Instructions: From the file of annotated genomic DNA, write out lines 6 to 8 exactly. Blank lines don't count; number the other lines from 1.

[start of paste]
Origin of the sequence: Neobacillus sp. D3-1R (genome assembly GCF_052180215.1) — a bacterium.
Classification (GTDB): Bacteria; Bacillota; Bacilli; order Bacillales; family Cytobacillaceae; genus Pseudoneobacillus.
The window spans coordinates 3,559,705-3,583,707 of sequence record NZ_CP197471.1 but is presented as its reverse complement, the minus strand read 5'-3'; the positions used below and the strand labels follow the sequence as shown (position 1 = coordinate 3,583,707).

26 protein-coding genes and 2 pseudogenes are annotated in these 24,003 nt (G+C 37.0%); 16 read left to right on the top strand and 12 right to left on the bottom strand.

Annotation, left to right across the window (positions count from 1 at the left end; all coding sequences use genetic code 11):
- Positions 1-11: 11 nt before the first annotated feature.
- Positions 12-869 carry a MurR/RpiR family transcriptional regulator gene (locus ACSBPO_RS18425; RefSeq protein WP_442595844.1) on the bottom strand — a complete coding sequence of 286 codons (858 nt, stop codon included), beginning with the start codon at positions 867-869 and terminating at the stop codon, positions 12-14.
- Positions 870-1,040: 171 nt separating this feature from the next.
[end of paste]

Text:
- Positions 1-11: 11 nt before the first annotated feature.
- Positions 12-869 carry a MurR/RpiR family transcriptional regulator gene (locus ACSBPO_RS18425; RefSeq protein WP_442595844.1) on the bottom strand — a complete coding sequence of 286 codons (858 nt, stop codon included), beginning with the start codon at positions 867-869 and terminating at the stop codon, positions 12-14.
- Positions 870-1,040: 171 nt separating this feature from the next.